Sunday, April 29, 2018

Book/Movie Reviews: A Wrinkle in Time and Ready Player One

Movie and book: A Wrinkle in Time

There's an old chestnut that the book is always better than the movie, but I'm not sure that's true.  Usually I think of a book and a movie as such different media that it's hard to say which is better than the other.  A book focuses on the creative use of language and has space for character development and background that rarely work in a movie, while movies work directly in images and sound in ways that the printed word can only evoke indirectly.  Nonetheless, I sometimes find it interesting to compare the two to see how a story works differently in a different media.

This spring two movies based on much-beloved books were released: A Wrinkle in Time and Ready Player One.  How did they fare as adaptations?  What did they give us to think about?

Sunday, April 22, 2018

42: The Hitchhiker's Guide to the Galaxy by Douglas Adams

Back when I started this blog in December 2014, I had a lot of ideas for what it might include, and one of these ideas would seem to be essential for any blog on philosophy and science fiction: a review of The Hitchhiker's Guide to the Galaxy!  For the past three and a half years my circuits have been irrevocably committed to composing this review.  I've also been preparing by spending much of that time wearing digital watches.

But considering that The Hitchhiker's Guide to the Galaxy has become a sacred text for science fiction fans, what can my humble exegesis contribute?  Giving up on the pretense of originality, let me discuss a few personal impressions, partly based on having re-read the novel most recently as part of my course on philosophy and science fiction.

The highest praise I have for this book is that it's not just a zany, hilarious read (although there's plenty of zany hilarity), it's also really good, thought-provoking science fiction.  And that's no mean feat - not quite infinitely improbable, but close.  My only real complaint is that Trillian (basically the only woman in the whole book) has almost nothing to do, although if I remember correctly, this changes in the later books.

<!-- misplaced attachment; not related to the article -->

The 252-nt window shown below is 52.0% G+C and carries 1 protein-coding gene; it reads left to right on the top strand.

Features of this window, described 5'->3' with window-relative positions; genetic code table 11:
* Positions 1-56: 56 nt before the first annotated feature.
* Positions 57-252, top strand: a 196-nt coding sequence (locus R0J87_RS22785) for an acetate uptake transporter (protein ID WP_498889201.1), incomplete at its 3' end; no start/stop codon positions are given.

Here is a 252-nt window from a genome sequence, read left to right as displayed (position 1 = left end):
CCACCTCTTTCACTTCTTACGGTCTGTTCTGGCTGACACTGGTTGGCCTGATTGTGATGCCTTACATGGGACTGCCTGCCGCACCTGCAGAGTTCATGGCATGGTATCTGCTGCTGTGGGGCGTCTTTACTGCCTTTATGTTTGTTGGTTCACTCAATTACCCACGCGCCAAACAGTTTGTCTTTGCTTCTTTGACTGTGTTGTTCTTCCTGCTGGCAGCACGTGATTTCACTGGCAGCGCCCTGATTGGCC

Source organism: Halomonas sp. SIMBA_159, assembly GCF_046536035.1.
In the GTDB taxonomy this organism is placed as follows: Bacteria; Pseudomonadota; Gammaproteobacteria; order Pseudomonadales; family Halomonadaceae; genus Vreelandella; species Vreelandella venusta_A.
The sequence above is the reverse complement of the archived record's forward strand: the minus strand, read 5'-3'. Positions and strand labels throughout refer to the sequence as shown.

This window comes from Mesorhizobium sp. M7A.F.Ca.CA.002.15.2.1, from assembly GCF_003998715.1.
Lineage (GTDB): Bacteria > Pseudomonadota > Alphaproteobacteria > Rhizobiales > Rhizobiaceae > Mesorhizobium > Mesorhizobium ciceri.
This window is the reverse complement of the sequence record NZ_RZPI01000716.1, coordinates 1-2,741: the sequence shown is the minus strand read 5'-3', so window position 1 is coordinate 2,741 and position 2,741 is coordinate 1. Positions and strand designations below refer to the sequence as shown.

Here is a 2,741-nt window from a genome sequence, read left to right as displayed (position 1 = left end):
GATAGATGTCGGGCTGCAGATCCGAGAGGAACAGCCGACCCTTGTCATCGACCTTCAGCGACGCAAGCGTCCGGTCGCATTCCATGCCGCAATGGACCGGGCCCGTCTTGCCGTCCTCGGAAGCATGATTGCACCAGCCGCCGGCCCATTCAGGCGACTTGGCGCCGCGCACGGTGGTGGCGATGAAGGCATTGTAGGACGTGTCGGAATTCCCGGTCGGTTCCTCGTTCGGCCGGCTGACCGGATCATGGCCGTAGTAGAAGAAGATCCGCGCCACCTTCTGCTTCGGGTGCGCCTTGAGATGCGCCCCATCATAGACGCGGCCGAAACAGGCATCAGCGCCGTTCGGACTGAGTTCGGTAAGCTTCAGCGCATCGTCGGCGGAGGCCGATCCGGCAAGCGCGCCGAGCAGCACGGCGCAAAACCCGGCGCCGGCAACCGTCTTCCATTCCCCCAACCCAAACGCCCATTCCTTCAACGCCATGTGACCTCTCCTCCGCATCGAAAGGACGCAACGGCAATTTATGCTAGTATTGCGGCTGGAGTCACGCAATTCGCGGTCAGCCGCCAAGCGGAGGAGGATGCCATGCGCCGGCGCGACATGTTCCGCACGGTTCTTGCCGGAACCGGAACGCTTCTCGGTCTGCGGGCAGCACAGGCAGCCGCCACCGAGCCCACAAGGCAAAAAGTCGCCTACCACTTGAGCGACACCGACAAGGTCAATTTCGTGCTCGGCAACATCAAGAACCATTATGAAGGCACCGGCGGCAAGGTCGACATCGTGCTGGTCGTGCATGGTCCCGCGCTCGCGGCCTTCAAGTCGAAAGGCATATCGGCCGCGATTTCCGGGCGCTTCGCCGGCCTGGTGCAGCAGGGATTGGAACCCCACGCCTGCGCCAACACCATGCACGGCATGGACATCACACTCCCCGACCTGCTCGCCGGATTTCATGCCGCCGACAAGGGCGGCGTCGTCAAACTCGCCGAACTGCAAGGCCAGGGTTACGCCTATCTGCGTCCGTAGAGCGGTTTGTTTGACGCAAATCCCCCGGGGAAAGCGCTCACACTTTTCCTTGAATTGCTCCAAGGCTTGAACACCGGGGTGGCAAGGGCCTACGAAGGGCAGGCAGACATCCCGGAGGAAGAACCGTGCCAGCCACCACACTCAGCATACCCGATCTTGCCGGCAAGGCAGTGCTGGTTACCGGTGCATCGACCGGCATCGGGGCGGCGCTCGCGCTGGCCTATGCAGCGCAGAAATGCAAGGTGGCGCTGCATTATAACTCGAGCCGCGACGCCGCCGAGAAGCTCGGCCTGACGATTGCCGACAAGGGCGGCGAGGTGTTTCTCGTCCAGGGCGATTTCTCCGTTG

(Spoilers ahead, but if you can't be bothered to take interest in your local affairs, I can't be held responsible...)

Tuesday, April 3, 2018

Science Fictional Feminist Daoism: The Left Hand of Darkness by Ursula K. Le Guin

The first time I read Ursula K. Le Guin's The Left Hand of Darkness, I liked it a lot, but realized I didn't completely understand it.  The second time I read it, I loved it, but still thought there was more to understand.  This third time, I've realized that this is not so much a novel to understand as one to experience.

It is impossible to do justice to Le Guin's genius in this humble review.  As a work of literature, Le Guin's writing is beautiful as is her use of mythological symbolism (from myths she herself created).  As a feat of world building, Le Guin's Hainish universe (of which this is part) is as breathtaking as Frank Herbert's Dune or Isaac Asimov's Foundation.  But I don't want to focus on the literary quality or world building here, as amazing as I think they are.

I've written before about how Le Guin was an educator more than a mere entertainer.  Re-reading The Left Hand of Darkness, it occurred to me that Le Guin blurs the line between literature and philosophy as much as anyone ever has.  Putting all this together, let's think of Le Guin as a philosophy professor.